This is the story of two recipes that didn’t turn out at all the way I planned.
I was going to make you pink strawberry waffles today. My baby–my first baby–turned six and, not to be outdone by her sister’s chocolate waffle birthday coup, requested strawberry waffles for breakfast. Pink, please.They were delicious. I used my regular yeast-raised batter (which works beautifully for both waffles and pancakes), adding a few generous spoonfuls of strawberry preserves in place of the sugar. And then, in a stroke of genius suggested by a reader-friend, I tinted the batter as pink as can be with a sprinkle of that beet powder I thought I’d never use again. Of course, the baked waffles were mostly waffle-colored, which was a bit of a disappointment to us all (mostly me). They sure were tasty, though. Next time I’m trying Kim Boyce’s beet pancake recipe from Good to the Grain, in hopes of producing something that looks more like this, which would impress the pants off of most of the six-year-olds I know.
So that didn’t go quite as planned. I offer you another sublime pink concoction instead.Let me now admit that this is the second time I have tried and failed to make the Sweet Cherry Butter recipe (it’s a cooked-down fruit butter; think apple butter–but, you know, with cherries) from Food in Jars. The first time I got lazy, couldn’t face the long cooking time, and made cherry jam instead. This time I went through with the hour of cooking and frequent stirring only to chicken out at the last minute; the candied cherries were so good that I couldn’t bring myself to puree more than a little bowl of them into cherry butter. I give you the happy result.
Allow me to suggest that you serve a spoonful of this thick, jammy spread atop a rosemary La Panzanella cracker smeared with a soft, salty blue cheese.
Blue Cheese and Crackers with Candied Cherry Preserves: Wash and pit 2 lbs. cherries (about 4 c.) and put them in a heavy-bottomed pot with 1 c. sugar. Bring to a simmer then reduce the heat to low and allow it to simmer for about an hour, stirring frequently (and even more frequently as the mixture becomes thicker). Make sure to scrape the bottom of the pot well each time you stir so that nothing sticks and burns. When the cherries are cooked into a thick sauce, add the juice of half a lemon and taste, adding more sugar or lemon to taste. You can puree the mixture into a cherry butter at this point, or leave the preserves chunky as I did. Scrape into a jar and store in the fridge for up to two weeks. Serve on crackers with blue cheese or chevre, or anywhere else a dramatic preserve would be welcome.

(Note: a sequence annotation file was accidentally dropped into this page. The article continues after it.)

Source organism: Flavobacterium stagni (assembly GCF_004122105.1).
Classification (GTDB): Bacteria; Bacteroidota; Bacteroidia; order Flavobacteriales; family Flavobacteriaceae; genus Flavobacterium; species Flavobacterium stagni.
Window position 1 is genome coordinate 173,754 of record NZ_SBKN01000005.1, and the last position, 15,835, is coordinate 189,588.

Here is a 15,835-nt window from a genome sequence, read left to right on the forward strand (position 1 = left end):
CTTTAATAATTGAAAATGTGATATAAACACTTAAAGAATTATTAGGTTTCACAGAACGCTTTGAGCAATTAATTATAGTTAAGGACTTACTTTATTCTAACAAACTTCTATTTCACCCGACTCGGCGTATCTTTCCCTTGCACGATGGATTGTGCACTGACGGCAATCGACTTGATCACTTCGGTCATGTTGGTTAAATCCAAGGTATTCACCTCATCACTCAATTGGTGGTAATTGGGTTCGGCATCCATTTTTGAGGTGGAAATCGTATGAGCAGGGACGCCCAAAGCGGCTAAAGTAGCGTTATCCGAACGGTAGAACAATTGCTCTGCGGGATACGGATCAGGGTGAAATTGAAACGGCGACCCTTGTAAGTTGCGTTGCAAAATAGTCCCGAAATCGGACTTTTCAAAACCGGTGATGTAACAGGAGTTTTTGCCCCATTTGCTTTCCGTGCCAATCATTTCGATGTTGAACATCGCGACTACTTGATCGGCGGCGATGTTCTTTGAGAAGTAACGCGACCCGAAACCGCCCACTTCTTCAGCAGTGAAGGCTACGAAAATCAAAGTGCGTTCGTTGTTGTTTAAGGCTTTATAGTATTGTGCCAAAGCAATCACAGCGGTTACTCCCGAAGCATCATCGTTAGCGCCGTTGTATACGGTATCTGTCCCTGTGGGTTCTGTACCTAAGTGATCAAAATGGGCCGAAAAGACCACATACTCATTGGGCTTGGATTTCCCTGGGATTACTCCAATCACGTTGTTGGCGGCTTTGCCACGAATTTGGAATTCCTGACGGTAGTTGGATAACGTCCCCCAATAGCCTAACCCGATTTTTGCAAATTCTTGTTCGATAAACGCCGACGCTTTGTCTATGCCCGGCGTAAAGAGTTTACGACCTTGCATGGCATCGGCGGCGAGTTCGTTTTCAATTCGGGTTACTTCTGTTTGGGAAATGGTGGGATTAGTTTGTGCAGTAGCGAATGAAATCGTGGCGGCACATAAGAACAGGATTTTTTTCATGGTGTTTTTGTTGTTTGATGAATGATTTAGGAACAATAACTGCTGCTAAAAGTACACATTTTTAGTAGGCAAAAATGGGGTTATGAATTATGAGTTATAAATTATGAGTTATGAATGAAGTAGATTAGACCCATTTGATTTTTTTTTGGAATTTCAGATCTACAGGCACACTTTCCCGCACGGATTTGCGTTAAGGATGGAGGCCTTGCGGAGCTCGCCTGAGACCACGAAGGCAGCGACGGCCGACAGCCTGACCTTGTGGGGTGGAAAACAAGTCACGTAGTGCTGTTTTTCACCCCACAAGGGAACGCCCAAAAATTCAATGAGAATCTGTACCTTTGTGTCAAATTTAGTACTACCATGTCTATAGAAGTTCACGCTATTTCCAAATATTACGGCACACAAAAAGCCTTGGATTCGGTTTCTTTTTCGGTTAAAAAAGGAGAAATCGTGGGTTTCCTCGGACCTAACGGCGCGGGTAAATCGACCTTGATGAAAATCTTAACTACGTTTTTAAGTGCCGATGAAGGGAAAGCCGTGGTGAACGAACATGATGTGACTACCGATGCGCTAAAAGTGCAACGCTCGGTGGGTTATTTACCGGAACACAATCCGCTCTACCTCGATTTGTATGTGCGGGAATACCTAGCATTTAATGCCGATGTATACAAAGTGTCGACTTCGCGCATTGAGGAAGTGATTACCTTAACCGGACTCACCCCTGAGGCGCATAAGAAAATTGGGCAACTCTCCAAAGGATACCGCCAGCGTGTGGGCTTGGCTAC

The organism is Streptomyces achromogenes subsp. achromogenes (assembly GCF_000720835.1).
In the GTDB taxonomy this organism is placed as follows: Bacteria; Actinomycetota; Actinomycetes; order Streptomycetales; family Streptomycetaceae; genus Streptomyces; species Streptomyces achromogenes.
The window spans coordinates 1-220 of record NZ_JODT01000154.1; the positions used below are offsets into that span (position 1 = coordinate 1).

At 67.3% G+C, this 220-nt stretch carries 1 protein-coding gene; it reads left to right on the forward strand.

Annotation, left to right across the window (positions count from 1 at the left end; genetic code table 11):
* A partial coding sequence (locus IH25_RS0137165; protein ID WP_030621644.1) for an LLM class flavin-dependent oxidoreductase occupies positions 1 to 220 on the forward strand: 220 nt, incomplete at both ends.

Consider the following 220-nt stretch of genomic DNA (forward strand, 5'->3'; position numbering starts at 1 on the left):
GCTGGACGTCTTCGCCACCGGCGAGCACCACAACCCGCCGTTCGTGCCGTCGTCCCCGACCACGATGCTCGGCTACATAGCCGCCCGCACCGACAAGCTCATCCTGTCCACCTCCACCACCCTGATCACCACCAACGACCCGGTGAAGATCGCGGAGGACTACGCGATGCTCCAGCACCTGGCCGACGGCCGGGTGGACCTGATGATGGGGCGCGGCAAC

I admire posts that admit failure. This looks like a pretty satisfying fail all the same.
Yum!! This sounds delicious!
MMM! I love this sort of thing!
Umm. Yumm! I want to lick that spoon. I wish I had this recipe a couple of weeks ago, when I found myself with a surplus of cherries. I canned and dried and ate to my hearts content – but candied cherries preserve sounds and looks delectable. Maybe next year… Thanks for lovely post! – Rene
Great idea for our cherry surplus. Will be having with cheese tonight. I’ll be interested to hear your report on the “Good to the Grain” beet pancakes, as my family has placed them on the (thankfully short) list of unmitigated kitchen disasters. I might have been able to accept them as an interesting variation on the theme that doesn’t necessarily need to be repeated; the other three reacted in horror, and the kids were suspicious of anything not resembling a white-flour buttermilk pancake for months afterwards.
I was always a big fan of blue cheese with plum jam (my grandmother taught me, and we used to eat it on toast for breakfast – I thought it was soooo glamorous!)
We’re still at the end of winter here, so no fresh cherries, but I shall go find some cherry preserves to eat now, and then I’ll wait for summer…
This looks like an amazing taste combination! My fav spread for crackers is a schmear of black olive paste with a chunk of slow-roasted garlic on top.
This one is fabulous, and a great way to use those cherries that are getting wrinkly and might soon move to mushy and moldy.
Pink waffles! And ha, I love that you were inspired by us over here — that is why comments are good, they keep us connected to what is in our pantries ;) Blue cheese and cherries is some kind of genius … yum.